Israel Chemicals Ltd., which has shifted investments abroad in response to the threat of higher mining taxes, may find a more accommodating ear in Prime Minister Benjamin Netanyahu’s new government, analysts say.
Yair Lapid, Netanyahu’s last finance minister, pushed to raise levies on natural resources to as much as 42 percent. Now that he’s out of office, the government may soften the proposal, said Gilad Alper, a senior analyst at Excellence Nessuah Brokerage in Petach Tikvah, Israel.
“They can say the guys before us went too far, they’re causing harm to the economy and we’re going to rectify it,” Alper said in a telephone interview. Parliament ultimately would have to approve the new taxes.
ICL, Israel’s second-largest publicly traded company, said it would freeze investments at home until conditions become more “internationally competitive,” a threat especially potent for the economically depressed southern Negev region where it is the biggest employer. The company offered $109 million last week for Toronto-based Allana Potash Corp., which is developing a $642 million mine in Ethiopia.
Tel Aviv-based ICL is also considering whether to buy part or all of Soc. Quimica & Minera de Chile SA, Chile’s largest fertilizer company, which has a market capitalization of $5.72 billion, Chief Executive Officer Stefan Borgas told Bloomberg in a March 20 interview.
Shares of ICL have risen 10 percent since the election was called in early December, tracking the benchmark TA-25 Index. They climbed 1.3 percent Wednesday to 28.67 shekels.
The shares have increased about 2 percent since the March 17 vote, while the gauge is up 4.3 percent. ICL was cut to “Equal-weight” from “Overweight” at Barclays on March 23.
“It’s no secret that the Israeli government under Lapid made life difficult for Israel Chemicals,” said Roni Biron, an analyst for UBS AG in Herzliya, Israel. Once the tax recommendations by an official committee “are fine-tuned, there could be a little relief,” he said.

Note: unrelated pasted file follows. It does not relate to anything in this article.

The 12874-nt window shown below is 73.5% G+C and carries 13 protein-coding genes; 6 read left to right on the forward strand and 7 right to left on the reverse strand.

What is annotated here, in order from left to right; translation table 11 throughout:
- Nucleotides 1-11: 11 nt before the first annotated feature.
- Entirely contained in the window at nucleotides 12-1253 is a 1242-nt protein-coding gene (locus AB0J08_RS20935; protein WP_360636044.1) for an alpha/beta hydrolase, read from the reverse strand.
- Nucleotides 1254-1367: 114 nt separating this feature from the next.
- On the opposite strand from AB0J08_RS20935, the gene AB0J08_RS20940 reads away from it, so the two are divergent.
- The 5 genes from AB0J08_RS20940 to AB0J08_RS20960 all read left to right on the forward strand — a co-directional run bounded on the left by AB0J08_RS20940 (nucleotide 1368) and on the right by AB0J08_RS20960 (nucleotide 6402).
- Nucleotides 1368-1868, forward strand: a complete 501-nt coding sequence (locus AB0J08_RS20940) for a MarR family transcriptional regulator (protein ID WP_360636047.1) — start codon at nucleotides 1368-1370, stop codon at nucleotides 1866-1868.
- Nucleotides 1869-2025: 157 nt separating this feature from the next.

The man Netanyahu has designated as his next finance minister, Moshe Kahlon of the Kulanu party, has put other matters at the top of his agenda, such as rising home prices and bank regulation. Still, he may put up resistance, having campaigned on his refusal to be cowed by corporate interests.
“ICL’s been flexing its muscles because they really want to bring down the tax rate,” said Ilanit Sherf, an analyst at Psagot Investment House Ltd. in Tel Aviv, adding that other countries where potash is mined have rates from 32 to 35 percent. “The question is how Kahlon is going to react and we won’t find out until the government’s in place.”
Beyond the taxes, Israel Chemicals has other issues that will challenge the incoming government, from labor strife that has led to court intervention to the company’s role in drying up the Dead Sea, a mecca for tourists to Israel and Jordan who seek the healing properties of the mineral-rich water at the lowest point on earth.
Lapid met Wednesday with striking workers from ICL’s Dead Sea Works plant and told them, “We won’t leave you until your struggle ends in victory,” according to a statement from the employee’s union.
Both the company, which is controlled by billionaire Idan Ofer, and Kahlon spokesman Nadav Shenberger declined to comment on what impact the new government may have. The revised levies would take effect on Jan. 1, 2017, and add about 400 million shekels ($100 million) annually to government coffers, according to the Finance Ministry.
If the proposals go through, “it’s going to be very complicated for the new government to explain why the southern part of Israel is going to be hammered economically,” Alper said. “If they don’t do something that gets ICL to invest in the southern part of Israel, the economic implications are going to be dire.”
Lapid’s opposition helped to kill the proposed acquisition of Israel Chemicals in 2013 by Potash Corp. of Saskatchewan Inc., the world’s largest fertilizer producer by market value, which holds a 14 percent stake in the company.
Borgas said last year that the company would shift its focus overseas and reduce its workforce in Israel because of the tax proposals. “When you have limited capital available, you have to spend it where it’s most profitable and Israel is no longer that place,” he told Bloomberg in an Aug. 7 interview after canceling $750 million of Israeli investments and putting $1 billion more on hold.
Since then, ICL agreed in January to buy Austria’s Prolactal, a maker of dairy protein food ingredients. The company sold its aluminum, paper chemicals and water treatment businesses in October to Japan’s Kurita Water Industries Ltd. for approximately 250 million euros ($268 million).